Cancer Research Technology (CRT), the commercial arm of Cancer Research U.K., and Switzerland-based ADC Therapeutics have signed agreements to develop cancer treatments called antibody drug conjugates (ADCs) using CRT antibodies and peptides and ADCT's “warhead” and linker chemistries.
ADC Therapeutics will initially fund preclinical studies for the new ADCs in a range of cancer models in laboratories at Queen Mary, UCL (University of London) and King's College London. Deal terms are not disclosed, nor the cancer targets.
"We are very excited to see our potent PBD-based 'warheads' combined with CRT's leading tumor-targeting antibodies and peptides,” said Dr. Chris Martin, ADC Therapeutics’ collaboration manager, and CEO of Spirogen. “Together we are committed to faster and more efficient drug development, and have already commenced our preclinical work for these exciting programs. We believe this provides a very promising and rapid route to develop novel ADCs for cancer therapy and are very much looking forward to working in partnership with CRT."
ADCs combine the specificity of antibodies with novel “warhead” chemistries. The antibody component selectively targets the cancer cells to deliver tumor-destroying chemicals which are internalized into the cancer cell while avoiding damage to healthy tissue. Once inside the cancer cell, the linker degrades and the active toxin is released, binding to the cell's DNA and killing the cancer cell. ADC Therapeutics’ toxic chemicals interact with DNA without disrupting the double helix structure which avoids triggering DNA repair processes—with the prospect that this will prevent drug resistance.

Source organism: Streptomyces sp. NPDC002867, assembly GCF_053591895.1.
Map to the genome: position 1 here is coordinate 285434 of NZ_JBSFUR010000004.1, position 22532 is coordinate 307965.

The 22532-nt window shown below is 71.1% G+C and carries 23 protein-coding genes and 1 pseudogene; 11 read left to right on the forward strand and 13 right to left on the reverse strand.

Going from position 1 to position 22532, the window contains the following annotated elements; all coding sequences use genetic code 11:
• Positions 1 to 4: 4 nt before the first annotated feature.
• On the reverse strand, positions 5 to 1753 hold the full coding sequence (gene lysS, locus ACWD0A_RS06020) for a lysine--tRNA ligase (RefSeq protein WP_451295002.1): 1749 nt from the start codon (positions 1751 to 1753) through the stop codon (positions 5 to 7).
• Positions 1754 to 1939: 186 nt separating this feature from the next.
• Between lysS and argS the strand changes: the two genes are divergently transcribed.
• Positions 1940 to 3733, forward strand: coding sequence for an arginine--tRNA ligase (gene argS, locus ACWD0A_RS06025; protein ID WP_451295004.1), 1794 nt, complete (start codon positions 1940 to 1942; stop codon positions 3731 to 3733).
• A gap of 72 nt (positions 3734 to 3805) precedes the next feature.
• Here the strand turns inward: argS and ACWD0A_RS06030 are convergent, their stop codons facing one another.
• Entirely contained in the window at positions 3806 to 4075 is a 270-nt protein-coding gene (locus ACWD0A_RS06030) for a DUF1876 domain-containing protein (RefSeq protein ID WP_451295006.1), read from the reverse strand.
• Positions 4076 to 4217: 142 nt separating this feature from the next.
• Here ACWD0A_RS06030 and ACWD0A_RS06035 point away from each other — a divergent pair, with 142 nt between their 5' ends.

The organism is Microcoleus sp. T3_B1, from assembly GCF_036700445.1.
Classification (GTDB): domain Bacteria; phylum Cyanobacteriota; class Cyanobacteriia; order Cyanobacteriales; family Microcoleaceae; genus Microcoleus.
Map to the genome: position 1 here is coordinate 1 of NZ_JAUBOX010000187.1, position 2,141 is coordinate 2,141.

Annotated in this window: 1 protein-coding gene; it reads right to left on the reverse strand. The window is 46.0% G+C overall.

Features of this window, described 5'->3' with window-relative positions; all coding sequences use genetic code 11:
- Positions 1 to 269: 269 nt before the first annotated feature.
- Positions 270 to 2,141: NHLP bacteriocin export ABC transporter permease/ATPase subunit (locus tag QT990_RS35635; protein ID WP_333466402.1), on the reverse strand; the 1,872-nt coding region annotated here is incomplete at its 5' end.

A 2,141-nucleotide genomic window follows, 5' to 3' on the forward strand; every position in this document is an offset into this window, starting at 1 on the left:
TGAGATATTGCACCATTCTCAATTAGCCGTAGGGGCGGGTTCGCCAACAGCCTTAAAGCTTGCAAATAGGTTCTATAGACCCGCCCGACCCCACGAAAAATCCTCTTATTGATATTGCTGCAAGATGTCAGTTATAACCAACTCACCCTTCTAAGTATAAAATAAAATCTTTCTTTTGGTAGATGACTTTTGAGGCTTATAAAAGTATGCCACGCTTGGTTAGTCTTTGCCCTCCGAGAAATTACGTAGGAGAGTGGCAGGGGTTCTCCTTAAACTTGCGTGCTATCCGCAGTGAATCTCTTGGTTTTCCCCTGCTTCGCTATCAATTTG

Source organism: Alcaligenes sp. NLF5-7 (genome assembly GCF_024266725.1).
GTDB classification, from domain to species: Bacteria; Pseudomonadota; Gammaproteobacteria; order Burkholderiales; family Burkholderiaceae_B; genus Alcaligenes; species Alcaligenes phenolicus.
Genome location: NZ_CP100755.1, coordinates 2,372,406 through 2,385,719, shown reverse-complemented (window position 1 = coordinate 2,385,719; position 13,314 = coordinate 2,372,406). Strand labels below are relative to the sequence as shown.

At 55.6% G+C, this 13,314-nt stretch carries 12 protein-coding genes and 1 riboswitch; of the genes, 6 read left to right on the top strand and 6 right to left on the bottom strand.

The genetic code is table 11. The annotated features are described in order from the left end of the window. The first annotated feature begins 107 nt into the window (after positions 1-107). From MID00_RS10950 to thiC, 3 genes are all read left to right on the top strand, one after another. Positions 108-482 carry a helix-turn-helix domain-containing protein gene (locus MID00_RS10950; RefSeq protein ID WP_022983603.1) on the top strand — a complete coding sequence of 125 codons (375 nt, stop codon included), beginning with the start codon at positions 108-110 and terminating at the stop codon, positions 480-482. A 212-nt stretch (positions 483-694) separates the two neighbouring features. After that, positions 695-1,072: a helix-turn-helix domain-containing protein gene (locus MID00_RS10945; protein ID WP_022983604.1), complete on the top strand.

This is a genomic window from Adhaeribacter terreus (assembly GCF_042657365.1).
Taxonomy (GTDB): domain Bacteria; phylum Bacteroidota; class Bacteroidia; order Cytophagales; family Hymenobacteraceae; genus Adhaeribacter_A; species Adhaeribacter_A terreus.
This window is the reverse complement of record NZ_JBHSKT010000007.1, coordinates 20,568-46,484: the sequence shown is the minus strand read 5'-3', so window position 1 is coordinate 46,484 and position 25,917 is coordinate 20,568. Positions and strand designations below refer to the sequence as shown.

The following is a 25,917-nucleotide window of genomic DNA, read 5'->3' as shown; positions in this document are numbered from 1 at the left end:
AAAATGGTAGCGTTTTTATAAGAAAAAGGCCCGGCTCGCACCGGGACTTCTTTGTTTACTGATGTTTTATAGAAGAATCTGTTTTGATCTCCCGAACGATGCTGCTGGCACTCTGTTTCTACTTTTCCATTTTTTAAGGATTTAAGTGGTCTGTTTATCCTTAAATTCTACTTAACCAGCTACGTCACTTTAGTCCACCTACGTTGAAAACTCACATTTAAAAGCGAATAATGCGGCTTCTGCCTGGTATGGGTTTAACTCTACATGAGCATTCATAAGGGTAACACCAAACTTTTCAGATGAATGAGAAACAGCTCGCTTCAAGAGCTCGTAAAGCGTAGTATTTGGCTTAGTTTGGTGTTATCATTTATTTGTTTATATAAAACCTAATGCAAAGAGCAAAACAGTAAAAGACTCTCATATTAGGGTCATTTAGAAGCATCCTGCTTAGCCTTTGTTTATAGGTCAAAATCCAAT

"There's very promising evidence that ADCs could be an important new way to treat cancer. This is a particularly exciting time in this field, following the recent approval by the FDA for the first use of an ADC to treat lymphoma,” said Dr. Phil L'Huillier, CRT's director of business management. “This unique collaboration marries ADC Therapeutics’ targeted portfolio with CRT's access to world-class cancer research supported by [$517] million each year. We hope the collaboration will identify a range of ADCs that can be taken forward for development into innovative new ways to treat cancer and save lives.”
ADC Therapeutics' warheads are based on proprietary pyrrolobenzodiazepines (PBDs) technology developed by London-based Spirogen. In March 2012, ADC Therapeutics and Spirogen announced their partnership to develop proprietary ADC products. CRT holds the intellectual property rights to a range of tumor-targeting agents developed by Cancer Research U.K. scientists.